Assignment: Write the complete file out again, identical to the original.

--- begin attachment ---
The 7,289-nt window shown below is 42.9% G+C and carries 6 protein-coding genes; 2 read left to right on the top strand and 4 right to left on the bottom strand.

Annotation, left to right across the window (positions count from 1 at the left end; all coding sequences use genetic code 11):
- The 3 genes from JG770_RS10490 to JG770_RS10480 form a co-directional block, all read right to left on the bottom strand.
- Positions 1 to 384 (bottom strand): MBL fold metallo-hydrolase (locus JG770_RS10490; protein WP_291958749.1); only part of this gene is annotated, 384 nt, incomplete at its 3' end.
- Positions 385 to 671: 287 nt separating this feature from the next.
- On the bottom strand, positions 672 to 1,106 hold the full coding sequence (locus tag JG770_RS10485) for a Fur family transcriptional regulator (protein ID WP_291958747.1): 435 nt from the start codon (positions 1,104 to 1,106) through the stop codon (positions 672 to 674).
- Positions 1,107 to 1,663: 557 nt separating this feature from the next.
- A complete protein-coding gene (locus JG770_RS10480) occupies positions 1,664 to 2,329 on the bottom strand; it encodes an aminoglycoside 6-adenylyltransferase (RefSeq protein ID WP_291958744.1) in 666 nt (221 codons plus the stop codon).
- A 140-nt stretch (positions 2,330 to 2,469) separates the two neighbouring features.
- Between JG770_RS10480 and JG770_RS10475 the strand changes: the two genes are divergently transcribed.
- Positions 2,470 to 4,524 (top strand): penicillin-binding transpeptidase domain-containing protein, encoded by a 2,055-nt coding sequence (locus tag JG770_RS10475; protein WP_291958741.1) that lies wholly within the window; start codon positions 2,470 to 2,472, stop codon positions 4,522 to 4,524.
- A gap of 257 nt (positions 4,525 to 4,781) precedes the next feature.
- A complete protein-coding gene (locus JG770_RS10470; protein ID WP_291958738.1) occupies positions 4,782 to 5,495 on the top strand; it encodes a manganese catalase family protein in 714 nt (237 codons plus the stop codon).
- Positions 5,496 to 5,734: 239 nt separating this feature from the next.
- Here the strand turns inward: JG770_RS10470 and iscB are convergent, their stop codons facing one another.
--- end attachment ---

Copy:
The 7,289-nt window shown below is 42.9% G+C and carries 6 protein-coding genes; 2 read left to right on the top strand and 4 right to left on the bottom strand.

Annotation, left to right across the window (positions count from 1 at the left end; all coding sequences use genetic code 11):
- The 3 genes from JG770_RS10490 to JG770_RS10480 form a co-directional block, all read right to left on the bottom strand.
- Positions 1 to 384 (bottom strand): MBL fold metallo-hydrolase (locus JG770_RS10490; protein WP_291958749.1); only part of this gene is annotated, 384 nt, incomplete at its 3' end.
- Positions 385 to 671: 287 nt separating this feature from the next.
- On the bottom strand, positions 672 to 1,106 hold the full coding sequence (locus tag JG770_RS10485) for a Fur family transcriptional regulator (protein ID WP_291958747.1): 435 nt from the start codon (positions 1,104 to 1,106) through the stop codon (positions 672 to 674).
- Positions 1,107 to 1,663: 557 nt separating this feature from the next.
- A complete protein-coding gene (locus JG770_RS10480) occupies positions 1,664 to 2,329 on the bottom strand; it encodes an aminoglycoside 6-adenylyltransferase (RefSeq protein ID WP_291958744.1) in 666 nt (221 codons plus the stop codon).
- A 140-nt stretch (positions 2,330 to 2,469) separates the two neighbouring features.
- Between JG770_RS10480 and JG770_RS10475 the strand changes: the two genes are divergently transcribed.
- Positions 2,470 to 4,524 (top strand): penicillin-binding transpeptidase domain-containing protein, encoded by a 2,055-nt coding sequence (locus tag JG770_RS10475; protein WP_291958741.1) that lies wholly within the window; start codon positions 2,470 to 2,472, stop codon positions 4,522 to 4,524.
- A gap of 257 nt (positions 4,525 to 4,781) precedes the next feature.
- A complete protein-coding gene (locus JG770_RS10470; protein ID WP_291958738.1) occupies positions 4,782 to 5,495 on the top strand; it encodes a manganese catalase family protein in 714 nt (237 codons plus the stop codon).
- Positions 5,496 to 5,734: 239 nt separating this feature from the next.
- Here the strand turns inward: JG770_RS10470 and iscB are convergent, their stop codons facing one another.